Late Thursday night, the State Senate passed the Paid Sick Leave bill (S.B. 217) with various amendments including an exemption for some existing collective bargaining agreements. The vote was a close one — 20-16 — and you can find the roll call here.
The bill would make Connecticut the first state to require employers of 50 or more, to allow workers to take 6½ paid sick days per year. It would also apply to municipalities. One additional amendment that passed would limt the times when employee could use sick time for an illness of an employee or employee’s child.
The bill now moves on to the House for further consideration, where nearly 40 legislators have publicly co-sponsored the bill already. Some of the sponsors of the bill have predicted passage there, but its real future is unknown at this point, with the session winding down. Debate in the Senate took two days and it is unclear if there is enough time left for the bill to pass.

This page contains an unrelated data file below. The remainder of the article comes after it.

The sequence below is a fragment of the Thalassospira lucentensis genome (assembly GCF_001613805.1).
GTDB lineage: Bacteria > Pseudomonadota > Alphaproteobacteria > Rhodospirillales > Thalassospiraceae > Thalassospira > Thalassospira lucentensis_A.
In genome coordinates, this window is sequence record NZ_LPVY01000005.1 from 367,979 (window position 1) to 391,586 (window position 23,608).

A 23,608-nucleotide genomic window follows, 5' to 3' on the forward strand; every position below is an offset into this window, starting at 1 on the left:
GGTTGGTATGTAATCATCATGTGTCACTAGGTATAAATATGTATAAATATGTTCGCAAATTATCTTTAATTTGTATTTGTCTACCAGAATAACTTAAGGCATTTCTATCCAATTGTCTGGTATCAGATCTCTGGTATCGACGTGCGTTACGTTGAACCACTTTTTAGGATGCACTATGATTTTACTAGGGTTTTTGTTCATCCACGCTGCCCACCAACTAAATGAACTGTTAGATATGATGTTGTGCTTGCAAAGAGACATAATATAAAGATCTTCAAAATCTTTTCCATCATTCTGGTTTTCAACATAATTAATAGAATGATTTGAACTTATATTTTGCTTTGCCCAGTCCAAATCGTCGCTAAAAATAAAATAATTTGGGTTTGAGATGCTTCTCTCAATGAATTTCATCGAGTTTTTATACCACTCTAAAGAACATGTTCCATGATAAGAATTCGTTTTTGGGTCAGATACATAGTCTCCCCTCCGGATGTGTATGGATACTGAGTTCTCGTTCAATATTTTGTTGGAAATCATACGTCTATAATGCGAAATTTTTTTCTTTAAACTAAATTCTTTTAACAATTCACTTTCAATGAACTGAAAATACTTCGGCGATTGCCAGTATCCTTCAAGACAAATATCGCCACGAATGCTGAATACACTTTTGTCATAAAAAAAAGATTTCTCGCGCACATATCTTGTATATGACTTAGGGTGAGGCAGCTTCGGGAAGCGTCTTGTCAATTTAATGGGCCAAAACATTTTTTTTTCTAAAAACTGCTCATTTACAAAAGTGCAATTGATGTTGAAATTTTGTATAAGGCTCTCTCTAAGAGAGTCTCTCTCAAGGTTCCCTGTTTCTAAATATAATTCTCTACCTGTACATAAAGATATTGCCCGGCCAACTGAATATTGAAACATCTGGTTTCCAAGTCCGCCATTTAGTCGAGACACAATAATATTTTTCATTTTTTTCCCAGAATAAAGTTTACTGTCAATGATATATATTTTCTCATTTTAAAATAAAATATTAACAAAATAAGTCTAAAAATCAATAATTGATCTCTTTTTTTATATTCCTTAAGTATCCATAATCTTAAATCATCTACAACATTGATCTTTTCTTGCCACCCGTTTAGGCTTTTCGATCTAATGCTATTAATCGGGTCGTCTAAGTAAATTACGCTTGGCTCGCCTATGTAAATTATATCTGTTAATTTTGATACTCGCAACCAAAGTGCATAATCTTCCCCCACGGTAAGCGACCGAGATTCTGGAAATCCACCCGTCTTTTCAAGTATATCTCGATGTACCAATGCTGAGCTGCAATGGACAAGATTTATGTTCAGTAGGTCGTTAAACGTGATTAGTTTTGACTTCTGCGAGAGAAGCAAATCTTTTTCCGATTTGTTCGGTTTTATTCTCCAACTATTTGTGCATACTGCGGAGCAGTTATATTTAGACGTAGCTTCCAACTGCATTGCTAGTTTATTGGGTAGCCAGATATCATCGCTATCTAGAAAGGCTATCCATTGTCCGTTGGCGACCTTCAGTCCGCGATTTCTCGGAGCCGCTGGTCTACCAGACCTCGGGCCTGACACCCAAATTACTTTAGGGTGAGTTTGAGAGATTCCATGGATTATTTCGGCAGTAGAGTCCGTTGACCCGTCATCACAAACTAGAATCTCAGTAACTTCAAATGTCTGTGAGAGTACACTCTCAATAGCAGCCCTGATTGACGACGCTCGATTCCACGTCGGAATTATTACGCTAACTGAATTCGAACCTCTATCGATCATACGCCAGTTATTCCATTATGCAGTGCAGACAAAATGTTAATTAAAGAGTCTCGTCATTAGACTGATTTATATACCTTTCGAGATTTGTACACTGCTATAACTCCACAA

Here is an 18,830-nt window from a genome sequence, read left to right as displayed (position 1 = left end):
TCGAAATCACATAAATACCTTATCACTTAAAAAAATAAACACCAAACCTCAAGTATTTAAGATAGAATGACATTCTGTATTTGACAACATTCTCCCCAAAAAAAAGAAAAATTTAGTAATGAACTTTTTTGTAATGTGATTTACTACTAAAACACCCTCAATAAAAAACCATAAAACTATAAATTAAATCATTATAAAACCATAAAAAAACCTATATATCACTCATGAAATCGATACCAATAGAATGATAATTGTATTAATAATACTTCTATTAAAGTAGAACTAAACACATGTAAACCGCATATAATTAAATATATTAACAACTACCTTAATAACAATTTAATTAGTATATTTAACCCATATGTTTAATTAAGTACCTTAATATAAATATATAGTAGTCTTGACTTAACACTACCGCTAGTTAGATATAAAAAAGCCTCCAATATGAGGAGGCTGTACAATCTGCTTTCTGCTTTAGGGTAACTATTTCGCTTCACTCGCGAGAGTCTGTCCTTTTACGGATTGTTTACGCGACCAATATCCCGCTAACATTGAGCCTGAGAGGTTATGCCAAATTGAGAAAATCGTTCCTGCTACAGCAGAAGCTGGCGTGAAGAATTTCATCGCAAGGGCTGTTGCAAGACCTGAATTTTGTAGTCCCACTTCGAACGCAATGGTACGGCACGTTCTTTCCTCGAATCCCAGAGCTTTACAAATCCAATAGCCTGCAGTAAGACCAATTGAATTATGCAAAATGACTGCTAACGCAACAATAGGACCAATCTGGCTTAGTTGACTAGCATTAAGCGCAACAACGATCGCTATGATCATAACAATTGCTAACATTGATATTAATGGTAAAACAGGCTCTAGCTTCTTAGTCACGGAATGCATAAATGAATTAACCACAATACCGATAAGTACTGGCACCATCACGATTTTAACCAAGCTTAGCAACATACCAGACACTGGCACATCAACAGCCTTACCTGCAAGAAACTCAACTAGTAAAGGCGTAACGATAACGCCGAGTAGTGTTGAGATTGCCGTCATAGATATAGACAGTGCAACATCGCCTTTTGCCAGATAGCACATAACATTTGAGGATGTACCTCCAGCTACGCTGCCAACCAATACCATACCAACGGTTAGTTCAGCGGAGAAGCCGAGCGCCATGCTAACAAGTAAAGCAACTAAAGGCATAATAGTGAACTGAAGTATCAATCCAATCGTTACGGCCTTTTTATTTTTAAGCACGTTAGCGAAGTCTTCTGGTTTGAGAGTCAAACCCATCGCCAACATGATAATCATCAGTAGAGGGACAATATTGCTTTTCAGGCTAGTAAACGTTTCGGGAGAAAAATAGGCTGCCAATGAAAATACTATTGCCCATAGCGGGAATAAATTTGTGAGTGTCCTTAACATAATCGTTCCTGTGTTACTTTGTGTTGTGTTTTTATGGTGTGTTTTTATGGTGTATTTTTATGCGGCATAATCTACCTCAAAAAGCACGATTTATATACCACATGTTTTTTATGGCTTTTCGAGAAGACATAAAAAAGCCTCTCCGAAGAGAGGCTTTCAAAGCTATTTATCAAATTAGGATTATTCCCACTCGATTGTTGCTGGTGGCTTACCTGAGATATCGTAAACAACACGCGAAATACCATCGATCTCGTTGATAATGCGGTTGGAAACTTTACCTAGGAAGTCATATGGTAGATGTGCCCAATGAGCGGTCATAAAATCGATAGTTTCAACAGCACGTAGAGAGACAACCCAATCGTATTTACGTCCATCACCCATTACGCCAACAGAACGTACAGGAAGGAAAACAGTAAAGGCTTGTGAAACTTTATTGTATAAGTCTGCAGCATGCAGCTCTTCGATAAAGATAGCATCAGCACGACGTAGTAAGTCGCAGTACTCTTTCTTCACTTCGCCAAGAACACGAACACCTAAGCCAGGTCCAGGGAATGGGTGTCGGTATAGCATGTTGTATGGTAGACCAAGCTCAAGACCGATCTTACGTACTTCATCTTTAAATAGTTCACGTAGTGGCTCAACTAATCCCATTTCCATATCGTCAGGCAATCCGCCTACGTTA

The Hartford Courant has a late report and reaction here:
[State Senator Edith] Prague called the bill a major boon to average working people, "especially single parents, like women, who have to go to work. They can’t afford the luxury of staying home if they’re sick. They need that day’s pay to feed the kids … and heat the house." …
But opponents said the increasing business competition in a difficult economy is the reason that lawmakers should not approve the bill: It would put Connecticut at a disadvantage and cost the jobs of some of the very workers it is intended to help, they said.
The state’s leading business lobbying group, the Connecticut Business and Industry Association, has said the bill "would cost employers in dollars and productivity — a tough one-two punch in this weakening economy."
UPDATE: You can also find the CT News Junkie coverage of the bill here.